Lance is the man.
The event took place at the historic Egyptian Theater on Hollywood Boulevard. Alien premiered there in 1979 (pics below!) so simply going there was a big deal for me. If you haven't guessed, I'm an absolutely insane Aliens fan: Kenner toys? Got them all. In their packages, and yes, I care. Snake Alien and all (sounds even more ridiculous when you type it). Even the original 1979 Kenner Alien doll. Saved up and bought it in high school. Posters, models, Chestburster shirt, even pins and puzzles. I ran the Alien Legend fan website since I was a teenager.
Wish I could've been there!
Not to mention, meeting Alec Gillis and Tom Woodruff, Jr., two of the biggest names in the FX business who worked with Stan Winston on Aliens and countless other phenomenal films (Winston's son even acts in the movie!).
Don't let this guy in!
True, I had a 13-hour flight to get there and the plane tickets were damn expensive but it was absolutely worth it. The film has some fantastic creature effects, and Alec was sure to thank all the Kickstarter backers at the beginning of the premiere (I was a bit worried we might be forgotten but he is a man of his word as Lance later told me). I won't go into spoilers, but immediately when the film started, you could sense the excitement in the air and everyone cheered at the first shot of space (and at Lance's classic introduction).
The after party was a lot of fun. These things can potentially be slightly awkward with everyone vying for time with the stars, but I had a chance to meet Lance and get a photo with him. He was very friendly and the type of kind, appreciative man you'd hope he would be. I chatted very briefly with him about James Cameron (my favorite filmmaker obviously... can't beat Aliens, Terminator, T2, The Abyss, True Lies, etc.). He told me how Cameron is an extremely hard worker. Always the first one on set and the last to leave.
I'm the idiot on the right.
I also spoke with the lead actress and a few more of the cast. They were all very nice and talked quite a bit with me. There was a cool little photo op in the courtyard in front of the theater where you could take pictures with one of the monsters, a piece of the set, and some of the props. I also exchanged stories with some other Kickstarter backers especially some guys from Chicago. I wish I would've done that even more. It's always great talking to fellow horror fans and movie lovers. I met a great Swiss guy who came all the way from France.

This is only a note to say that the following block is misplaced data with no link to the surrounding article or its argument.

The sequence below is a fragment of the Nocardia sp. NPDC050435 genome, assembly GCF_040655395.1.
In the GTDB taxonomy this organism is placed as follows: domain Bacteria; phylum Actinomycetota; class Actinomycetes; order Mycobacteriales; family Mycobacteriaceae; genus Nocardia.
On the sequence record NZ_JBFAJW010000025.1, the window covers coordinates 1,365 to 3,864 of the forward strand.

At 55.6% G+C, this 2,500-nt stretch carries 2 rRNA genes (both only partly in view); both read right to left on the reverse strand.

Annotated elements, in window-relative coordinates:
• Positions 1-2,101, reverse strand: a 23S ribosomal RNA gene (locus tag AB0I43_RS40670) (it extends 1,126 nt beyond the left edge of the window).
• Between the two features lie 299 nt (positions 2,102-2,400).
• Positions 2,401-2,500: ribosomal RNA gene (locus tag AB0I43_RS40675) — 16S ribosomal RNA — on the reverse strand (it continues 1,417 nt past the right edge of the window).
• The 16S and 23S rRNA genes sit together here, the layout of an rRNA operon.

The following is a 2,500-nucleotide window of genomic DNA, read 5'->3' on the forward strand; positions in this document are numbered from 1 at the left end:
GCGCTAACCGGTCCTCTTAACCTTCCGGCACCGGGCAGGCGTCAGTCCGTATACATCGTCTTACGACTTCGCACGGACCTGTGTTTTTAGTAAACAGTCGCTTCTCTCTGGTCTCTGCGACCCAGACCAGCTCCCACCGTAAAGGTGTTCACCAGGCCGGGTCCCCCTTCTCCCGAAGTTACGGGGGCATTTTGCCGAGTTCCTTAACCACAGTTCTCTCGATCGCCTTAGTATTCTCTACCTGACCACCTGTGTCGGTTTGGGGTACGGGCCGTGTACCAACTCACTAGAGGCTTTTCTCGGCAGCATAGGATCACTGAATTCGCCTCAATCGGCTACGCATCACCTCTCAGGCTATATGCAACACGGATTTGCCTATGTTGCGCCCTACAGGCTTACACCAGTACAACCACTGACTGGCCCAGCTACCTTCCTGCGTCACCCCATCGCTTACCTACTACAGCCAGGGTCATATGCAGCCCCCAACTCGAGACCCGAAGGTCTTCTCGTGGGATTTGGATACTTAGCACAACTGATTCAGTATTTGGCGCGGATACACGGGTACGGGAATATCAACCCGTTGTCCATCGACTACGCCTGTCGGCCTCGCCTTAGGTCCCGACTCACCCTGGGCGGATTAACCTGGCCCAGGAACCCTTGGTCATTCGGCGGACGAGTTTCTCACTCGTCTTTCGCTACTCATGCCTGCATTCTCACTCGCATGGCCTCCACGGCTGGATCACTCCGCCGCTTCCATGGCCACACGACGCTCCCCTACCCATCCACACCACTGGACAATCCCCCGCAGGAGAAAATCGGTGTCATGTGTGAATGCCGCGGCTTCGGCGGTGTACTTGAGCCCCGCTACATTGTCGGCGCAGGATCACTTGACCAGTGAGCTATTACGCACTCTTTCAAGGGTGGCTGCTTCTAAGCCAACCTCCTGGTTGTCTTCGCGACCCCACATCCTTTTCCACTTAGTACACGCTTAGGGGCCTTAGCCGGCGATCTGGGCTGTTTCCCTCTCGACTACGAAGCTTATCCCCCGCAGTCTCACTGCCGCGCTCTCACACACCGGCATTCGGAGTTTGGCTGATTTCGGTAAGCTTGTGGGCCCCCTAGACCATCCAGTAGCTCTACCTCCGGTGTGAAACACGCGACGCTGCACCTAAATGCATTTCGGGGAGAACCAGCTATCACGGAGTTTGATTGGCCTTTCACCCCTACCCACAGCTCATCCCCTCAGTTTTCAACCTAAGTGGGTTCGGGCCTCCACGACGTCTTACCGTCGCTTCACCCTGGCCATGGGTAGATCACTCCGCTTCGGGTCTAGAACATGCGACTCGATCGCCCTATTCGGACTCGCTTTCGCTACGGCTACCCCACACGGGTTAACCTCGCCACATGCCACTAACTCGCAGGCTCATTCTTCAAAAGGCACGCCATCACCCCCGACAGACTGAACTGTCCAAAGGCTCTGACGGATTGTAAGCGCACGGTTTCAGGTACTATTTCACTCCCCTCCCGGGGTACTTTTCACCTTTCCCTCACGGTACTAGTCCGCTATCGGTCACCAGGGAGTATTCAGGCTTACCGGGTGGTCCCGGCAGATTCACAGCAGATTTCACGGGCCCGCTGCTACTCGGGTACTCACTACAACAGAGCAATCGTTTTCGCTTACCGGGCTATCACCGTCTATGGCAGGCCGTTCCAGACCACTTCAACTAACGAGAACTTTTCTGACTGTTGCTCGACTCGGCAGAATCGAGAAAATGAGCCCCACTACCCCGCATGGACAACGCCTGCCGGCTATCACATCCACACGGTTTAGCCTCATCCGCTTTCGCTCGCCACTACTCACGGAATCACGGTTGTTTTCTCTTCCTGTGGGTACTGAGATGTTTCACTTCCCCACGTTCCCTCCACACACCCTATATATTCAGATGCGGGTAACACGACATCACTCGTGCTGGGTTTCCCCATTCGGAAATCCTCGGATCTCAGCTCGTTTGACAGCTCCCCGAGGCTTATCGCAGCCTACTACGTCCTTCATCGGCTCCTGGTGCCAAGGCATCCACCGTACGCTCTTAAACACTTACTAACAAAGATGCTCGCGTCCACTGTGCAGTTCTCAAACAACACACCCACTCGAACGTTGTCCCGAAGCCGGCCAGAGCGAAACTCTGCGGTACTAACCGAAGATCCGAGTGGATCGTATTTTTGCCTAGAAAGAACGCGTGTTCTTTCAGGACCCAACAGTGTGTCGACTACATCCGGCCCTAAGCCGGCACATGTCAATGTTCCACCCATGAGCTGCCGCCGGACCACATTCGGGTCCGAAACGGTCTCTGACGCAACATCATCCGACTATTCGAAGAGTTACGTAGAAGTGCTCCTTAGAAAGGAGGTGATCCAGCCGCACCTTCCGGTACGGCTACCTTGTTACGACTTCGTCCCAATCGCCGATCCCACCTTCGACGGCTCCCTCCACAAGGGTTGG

I got a picture with Alec, and to my surprise, he invited on a tour of Studio ADI the next day. That was pretty amazing, seeing a huge Tremors graboid on the wall and the brain bug from Starship Troopers along with life-size Aliens and Predators (even the Queen head from AvP... can't stand AvP but the Queen's head was cool). Alec was very laid back and honest. Felt like you could talk to him about anything. Then you remember this guy has worked with the very best in the business (Ridley Scott, David Fincher, James Cameron, etc.), but he was very down-to-earth and generous. We got to roam around and take photos. It was incredible. I grew up on Aliens, Tremors, Starship Troopers, etc. so the experience was pretty surreal, and like a lot of fans, I always wondered why Hollywood kept using so much CGI like for the awful remake/prequel of The Thing (tax incentives! I couldn't believe it when Alec explained it all in interviews... what's wrong with Hollywood? there you go).
Definitely be sure to check out Harbinger Down when it hits theaters this summer in the US on August 7th especially if you're sick of Hollywood's CG crapfests. For what it's worth, I don't hate CGI (superhero films pretty much require it and I love The Avengers as much as the next guy). I just hate CG blood and how overused CGI is now particularly in horror films where practical would be so much more effective. For my own films, it's all practical.